That same day King Xerxes gave Queen Esther all the property of Haman, the enemy of the Jews. Esther told the king that Mordecai was related to her, and from then on Mordecai was allowed to enter the king's presence.
The king took off his ring with his seal on it (which he had taken back from Haman) and gave it to Mordecai. Esther put Mordecai in charge of Haman's property.
Then Esther spoke to the king again, throwing herself at his feet and crying. She begged him to do something to stop the evil plot that Haman, the descendant of Agag, a had made against the Jews.
The king held out the gold scepter to her, so she stood up and said,
"If it please Your Majesty, and if you care about me and if it seems right to you, please issue a proclamation to keep Haman's orders from being carried out - those orders that the son of Hammedatha the descendant of Agag gave for the destruction of all the Jews in the empire.
How can I endure it if this disaster comes on my people, and my own relatives are killed?"
King Xerxes then said to Queen Esther and Mordecai, the Jew, "Look, I have hanged Haman for his plot against the Jews, and I have given Esther his property.
But a proclamation issued in the king's name and stamped with the royal seal cannot be revoked. You may, however, write to the Jews whatever you like; and you may write it in my name and stamp it with the royal seal."
This happened on the twenty-third day of the third month, the month of Sivan. Mordecai called the king's secretaries and dictated letters to the Jews and to the governors, administrators, and officials of all the 127 provinces from India to Ethiopia. b The letters were written to each province in its own language and system of writing and to the Jews in their language and system of writing.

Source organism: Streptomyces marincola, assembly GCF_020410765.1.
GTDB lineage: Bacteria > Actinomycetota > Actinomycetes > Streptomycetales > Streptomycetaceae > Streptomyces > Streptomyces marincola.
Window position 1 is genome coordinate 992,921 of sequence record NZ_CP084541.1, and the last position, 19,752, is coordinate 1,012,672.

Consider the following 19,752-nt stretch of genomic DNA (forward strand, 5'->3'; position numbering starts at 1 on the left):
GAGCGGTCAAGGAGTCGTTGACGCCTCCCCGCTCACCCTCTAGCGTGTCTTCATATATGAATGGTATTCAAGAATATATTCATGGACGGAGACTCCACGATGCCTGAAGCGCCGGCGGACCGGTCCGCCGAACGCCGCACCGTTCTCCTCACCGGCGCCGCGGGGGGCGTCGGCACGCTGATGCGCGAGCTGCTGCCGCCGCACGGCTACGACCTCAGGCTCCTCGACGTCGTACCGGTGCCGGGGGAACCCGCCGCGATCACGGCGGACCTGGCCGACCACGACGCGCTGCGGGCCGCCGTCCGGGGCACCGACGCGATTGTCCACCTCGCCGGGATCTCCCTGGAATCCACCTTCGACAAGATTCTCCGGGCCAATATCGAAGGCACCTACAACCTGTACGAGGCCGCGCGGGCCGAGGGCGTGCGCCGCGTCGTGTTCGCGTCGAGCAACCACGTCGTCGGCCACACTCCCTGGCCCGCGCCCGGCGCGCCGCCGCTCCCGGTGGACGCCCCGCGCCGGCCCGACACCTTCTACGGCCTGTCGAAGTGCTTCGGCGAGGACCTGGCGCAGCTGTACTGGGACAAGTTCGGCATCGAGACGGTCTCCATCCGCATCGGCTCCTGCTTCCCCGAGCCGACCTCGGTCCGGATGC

Mordecai had the letters written in the name of King Xerxes, and he stamped them with the royal seal. They were delivered by riders mounted on fast horses from the royal stables.
These letters explained that the king would allow the Jews in every city to organize for self-defense. If armed men of any nationality in any province attacked the Jewish men, their children, or their women, the Jews could fight back and destroy the attackers; they could slaughter them to the last man and take their possessions.
This decree was to take effect throughout the Persian Empire on the day set for the slaughter of the Jews, the thirteenth of Adar, the twelfth month.
It was to be proclaimed as law and made known to everyone in every province, so that the Jews would be ready to take revenge on their enemies when that day came.
At the king's command the riders mounted royal horses and rode off at top speed. The decree was also made public in Susa, the capital city.
Mordecai left the palace, wearing royal robes of blue and white, a cloak of fine purple linen, and a magnificent gold crown. Then the streets of Susa rang with cheers and joyful shouts.
For the Jews there was joy and relief, happiness and a sense of victory.
In every city and province, wherever the king's proclamation was read, the Jews held a joyful holiday with feasting and happiness. In fact, many other people became Jews, because they were afraid of them now.